Now Playing: Final Fantasy X and X-2

A long time ago, when these games first came out I played Final Fantasy X. I got kind of sick of it fairly quickly it felt more like a cynical attempt to sell guides than a real game with its narrow set of workable tactics and each enemy feeling like a mini puzzle-boss. I gave up fairly quickly. In fact, I gave up on Final Fantasy as a whole for the longest time.

With the release of the remastered version I thought it was time to give it another chance as this is a game beloved by many whose opinions I respect.

I was wrong. I shouldn’t have given it another chance, I think I was right the first time. The sphere grid is tedious, the world isn’t very interesting. The characters tiresome. Tidus is simply excruciating and Yuna isn’t a great deal better. Kimahri talk no good. The fun of not understanding Al Bhed.

Blitzball.

Fortunately the remastered version on the PC does come with built-in cheats, so at least I could see what was on offer story-wise. This didn’t really make me like the games either, but I did very much enjoy the ending of X. Not in the sarcastic glad it’s over way, I just thought it was very good. X-2 made lots of improvements to the system and initially I liked it quite a bit more. Rikku, a character I expected to dislike, really grew on me in X-2 – I didn’t really understand the addition of Paine, as she seemed v Lulu-alike.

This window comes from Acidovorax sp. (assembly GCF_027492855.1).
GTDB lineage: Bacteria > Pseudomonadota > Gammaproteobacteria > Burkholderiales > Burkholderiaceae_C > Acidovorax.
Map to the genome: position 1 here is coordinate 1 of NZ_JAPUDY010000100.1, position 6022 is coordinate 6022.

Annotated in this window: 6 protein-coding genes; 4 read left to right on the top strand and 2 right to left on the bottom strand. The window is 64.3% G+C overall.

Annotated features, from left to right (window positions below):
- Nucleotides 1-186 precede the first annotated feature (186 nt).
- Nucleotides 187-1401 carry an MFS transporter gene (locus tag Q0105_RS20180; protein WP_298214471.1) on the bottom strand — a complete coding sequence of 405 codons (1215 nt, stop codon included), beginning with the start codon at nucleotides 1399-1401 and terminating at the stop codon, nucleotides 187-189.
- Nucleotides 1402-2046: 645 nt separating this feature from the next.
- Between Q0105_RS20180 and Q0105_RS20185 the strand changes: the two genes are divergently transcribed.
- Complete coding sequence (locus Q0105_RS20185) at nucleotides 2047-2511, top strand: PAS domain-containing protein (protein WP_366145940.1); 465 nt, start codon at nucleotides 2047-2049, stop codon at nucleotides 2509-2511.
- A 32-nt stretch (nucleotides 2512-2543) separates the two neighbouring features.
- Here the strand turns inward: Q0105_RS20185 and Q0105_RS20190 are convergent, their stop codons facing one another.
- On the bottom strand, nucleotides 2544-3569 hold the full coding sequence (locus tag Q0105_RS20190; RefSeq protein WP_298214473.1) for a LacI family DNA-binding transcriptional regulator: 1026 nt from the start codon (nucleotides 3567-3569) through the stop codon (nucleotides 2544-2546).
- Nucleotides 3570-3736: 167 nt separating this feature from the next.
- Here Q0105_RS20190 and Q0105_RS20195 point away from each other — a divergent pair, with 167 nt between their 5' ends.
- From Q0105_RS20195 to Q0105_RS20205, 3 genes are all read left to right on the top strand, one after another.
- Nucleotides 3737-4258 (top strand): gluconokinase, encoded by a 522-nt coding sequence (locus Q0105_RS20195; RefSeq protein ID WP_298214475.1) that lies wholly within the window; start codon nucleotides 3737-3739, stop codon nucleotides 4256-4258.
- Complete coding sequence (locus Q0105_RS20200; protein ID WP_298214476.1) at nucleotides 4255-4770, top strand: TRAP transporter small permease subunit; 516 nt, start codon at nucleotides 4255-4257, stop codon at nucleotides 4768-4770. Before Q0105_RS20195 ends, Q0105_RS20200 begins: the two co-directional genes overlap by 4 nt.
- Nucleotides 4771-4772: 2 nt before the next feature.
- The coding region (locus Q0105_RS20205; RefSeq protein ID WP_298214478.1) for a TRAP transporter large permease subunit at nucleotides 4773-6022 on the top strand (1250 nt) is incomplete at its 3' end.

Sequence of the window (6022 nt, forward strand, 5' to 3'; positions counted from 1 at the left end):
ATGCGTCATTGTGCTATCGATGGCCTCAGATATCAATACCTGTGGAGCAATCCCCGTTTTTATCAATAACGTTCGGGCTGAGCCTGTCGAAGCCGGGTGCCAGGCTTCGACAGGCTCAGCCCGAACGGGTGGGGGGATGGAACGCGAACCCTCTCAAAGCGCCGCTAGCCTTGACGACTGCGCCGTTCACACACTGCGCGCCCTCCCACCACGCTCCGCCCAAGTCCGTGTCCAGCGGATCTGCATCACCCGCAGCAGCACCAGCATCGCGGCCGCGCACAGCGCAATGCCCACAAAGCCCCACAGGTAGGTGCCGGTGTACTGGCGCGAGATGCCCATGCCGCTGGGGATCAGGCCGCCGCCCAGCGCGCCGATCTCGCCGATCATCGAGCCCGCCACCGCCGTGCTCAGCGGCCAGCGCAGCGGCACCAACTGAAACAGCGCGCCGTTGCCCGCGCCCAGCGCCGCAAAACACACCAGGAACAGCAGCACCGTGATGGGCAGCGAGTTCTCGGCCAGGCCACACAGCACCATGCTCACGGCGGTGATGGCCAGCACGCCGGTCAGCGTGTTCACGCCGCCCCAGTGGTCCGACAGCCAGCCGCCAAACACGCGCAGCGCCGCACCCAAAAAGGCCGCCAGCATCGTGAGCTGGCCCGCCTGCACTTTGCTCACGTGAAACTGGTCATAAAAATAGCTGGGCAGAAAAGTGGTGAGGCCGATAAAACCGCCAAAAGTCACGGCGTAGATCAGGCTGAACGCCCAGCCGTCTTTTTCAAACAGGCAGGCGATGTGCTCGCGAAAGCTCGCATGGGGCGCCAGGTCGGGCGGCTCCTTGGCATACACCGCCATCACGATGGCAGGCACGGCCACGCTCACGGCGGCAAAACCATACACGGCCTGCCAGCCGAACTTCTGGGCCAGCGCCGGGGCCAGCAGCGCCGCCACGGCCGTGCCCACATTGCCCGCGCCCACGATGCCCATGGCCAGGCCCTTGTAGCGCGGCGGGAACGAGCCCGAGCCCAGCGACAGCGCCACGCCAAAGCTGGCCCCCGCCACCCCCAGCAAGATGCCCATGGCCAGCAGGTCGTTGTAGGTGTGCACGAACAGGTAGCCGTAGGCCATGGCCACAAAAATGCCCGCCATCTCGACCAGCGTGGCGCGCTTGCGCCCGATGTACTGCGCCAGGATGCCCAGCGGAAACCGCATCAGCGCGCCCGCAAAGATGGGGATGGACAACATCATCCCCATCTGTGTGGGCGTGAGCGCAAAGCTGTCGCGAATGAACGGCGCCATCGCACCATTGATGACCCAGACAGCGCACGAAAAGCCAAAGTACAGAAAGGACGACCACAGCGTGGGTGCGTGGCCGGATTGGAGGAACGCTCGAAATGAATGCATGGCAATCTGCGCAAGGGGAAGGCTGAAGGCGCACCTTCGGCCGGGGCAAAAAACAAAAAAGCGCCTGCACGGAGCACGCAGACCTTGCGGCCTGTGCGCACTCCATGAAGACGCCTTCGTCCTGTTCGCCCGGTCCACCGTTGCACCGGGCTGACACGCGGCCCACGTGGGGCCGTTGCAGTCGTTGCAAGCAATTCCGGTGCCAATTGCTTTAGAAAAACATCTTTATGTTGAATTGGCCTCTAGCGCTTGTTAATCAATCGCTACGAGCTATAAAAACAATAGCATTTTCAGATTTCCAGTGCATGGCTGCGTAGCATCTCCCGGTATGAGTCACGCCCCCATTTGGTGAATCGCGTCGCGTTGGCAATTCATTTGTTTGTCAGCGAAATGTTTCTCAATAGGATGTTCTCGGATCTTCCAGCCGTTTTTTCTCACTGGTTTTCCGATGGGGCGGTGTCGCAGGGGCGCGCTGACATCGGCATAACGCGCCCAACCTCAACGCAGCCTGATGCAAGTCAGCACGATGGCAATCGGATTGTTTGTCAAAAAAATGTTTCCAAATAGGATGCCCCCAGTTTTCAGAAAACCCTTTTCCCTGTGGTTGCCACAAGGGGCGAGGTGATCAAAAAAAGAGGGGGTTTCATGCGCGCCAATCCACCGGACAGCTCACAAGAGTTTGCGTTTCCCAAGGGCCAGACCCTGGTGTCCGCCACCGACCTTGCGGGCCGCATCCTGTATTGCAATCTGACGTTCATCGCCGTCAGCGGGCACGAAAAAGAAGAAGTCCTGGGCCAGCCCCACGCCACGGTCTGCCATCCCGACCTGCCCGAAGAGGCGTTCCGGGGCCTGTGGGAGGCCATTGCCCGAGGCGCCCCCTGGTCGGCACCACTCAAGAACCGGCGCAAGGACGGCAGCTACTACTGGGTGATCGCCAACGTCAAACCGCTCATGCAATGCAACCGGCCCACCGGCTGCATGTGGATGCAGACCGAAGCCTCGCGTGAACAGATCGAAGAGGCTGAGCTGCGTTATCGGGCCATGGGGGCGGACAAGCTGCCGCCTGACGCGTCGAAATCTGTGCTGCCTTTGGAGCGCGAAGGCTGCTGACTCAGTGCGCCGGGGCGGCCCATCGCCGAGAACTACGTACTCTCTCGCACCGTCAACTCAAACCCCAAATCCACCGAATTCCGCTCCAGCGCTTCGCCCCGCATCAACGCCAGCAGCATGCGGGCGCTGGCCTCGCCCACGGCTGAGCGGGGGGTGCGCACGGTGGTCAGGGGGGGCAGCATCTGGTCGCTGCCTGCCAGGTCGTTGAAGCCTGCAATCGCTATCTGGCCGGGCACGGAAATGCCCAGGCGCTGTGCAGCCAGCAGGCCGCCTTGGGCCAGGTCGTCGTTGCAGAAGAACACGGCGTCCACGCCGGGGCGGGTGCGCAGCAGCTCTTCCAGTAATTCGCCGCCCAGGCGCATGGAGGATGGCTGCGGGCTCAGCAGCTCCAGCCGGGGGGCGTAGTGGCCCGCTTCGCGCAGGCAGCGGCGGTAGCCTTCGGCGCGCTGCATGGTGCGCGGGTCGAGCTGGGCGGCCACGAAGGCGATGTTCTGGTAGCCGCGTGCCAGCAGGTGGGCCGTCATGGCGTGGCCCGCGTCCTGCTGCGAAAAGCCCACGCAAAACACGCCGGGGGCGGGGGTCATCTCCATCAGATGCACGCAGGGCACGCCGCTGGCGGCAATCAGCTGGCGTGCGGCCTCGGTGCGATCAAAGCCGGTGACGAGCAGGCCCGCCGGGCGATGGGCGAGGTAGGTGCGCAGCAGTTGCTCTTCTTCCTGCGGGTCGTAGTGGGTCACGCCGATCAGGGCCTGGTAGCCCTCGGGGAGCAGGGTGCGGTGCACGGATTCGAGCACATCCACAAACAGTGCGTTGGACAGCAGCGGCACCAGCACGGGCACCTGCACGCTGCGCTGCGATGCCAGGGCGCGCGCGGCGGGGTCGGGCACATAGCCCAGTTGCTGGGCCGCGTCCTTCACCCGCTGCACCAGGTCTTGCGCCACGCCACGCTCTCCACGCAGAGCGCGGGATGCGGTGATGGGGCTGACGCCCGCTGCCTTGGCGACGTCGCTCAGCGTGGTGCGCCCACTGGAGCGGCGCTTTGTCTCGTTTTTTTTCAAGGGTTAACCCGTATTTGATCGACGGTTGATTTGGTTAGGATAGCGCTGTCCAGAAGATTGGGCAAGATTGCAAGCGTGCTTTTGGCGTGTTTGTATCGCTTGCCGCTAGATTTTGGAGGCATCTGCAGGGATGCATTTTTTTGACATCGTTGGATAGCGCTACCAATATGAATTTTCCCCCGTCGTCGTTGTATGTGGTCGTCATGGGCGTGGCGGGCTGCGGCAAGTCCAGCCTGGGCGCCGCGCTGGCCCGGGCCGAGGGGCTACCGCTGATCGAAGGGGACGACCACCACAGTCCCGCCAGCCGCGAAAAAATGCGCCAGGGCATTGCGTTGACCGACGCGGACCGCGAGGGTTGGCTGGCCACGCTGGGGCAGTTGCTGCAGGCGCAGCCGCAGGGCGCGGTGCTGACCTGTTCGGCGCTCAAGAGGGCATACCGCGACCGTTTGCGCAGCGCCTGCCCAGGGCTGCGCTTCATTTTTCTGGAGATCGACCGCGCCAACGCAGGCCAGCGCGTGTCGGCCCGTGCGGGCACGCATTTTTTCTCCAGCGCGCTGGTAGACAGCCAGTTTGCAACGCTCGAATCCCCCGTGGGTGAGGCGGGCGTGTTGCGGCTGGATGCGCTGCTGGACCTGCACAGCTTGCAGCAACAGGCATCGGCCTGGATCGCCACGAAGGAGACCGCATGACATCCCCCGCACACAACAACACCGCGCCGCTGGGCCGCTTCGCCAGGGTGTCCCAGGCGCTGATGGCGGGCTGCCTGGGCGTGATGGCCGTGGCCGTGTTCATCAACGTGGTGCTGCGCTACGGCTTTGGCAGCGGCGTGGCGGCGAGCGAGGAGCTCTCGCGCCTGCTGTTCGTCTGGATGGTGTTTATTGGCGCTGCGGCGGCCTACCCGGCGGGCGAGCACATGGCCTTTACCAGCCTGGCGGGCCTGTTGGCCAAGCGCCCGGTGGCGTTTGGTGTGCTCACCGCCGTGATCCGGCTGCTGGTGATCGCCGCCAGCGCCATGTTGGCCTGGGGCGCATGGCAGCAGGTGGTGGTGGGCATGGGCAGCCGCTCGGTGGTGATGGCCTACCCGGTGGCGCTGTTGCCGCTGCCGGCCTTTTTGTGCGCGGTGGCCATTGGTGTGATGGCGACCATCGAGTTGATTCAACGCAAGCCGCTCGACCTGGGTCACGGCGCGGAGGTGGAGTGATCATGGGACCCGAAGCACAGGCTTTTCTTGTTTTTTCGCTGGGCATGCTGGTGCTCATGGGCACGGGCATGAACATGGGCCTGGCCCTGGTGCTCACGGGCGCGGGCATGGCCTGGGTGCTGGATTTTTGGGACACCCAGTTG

Killing off the atrocious sphere grid was a welcome subtraction from FFX, whilst I liked the versatility of the sphere grid, the actual levelling interface was dull, repetitive and glacially slow. I also appreciated the lighter more fun post-Sin Spira. Sadly, the game soon became mired in tedium as endless series of mostly unrelated side-quests become the main quest. Although saying that, it was refreshing just how much of the game was truly optional. An interesting experiment inexplicably dressed up in hot-pants.

I did learn where FFXIII came from though. I was surprised at the many structural similarities. Paradigms are sets of dresspheres. The linear progression of the original, with a sequel with the ability to travel to different bits at will. The afore-mentioned sidequests. The levelling system in 13 is a strange combination of X and X-2 – the tedium of manually moving between nodes is now automatic, but you pick the job to improve in. Even the sequels map – X-2 isn’t about Tidus, and XIII-2 isn’t about Lightning.

I was actually surprised how much I disliked my time with X and, to a lesser extent X-2. I sort of expected them to win me over considering how other people talk about them, but it felt more like this was just a prototype of XIII which everyone else seems to hate despite it being roughly parallel to the highly regarded X.

I’ll have to simply continue to not get the praise for X and the inverse for XIII.

Now Playing: Forza Horizon 4

Finally, a driving game set in my home country.

Sorta.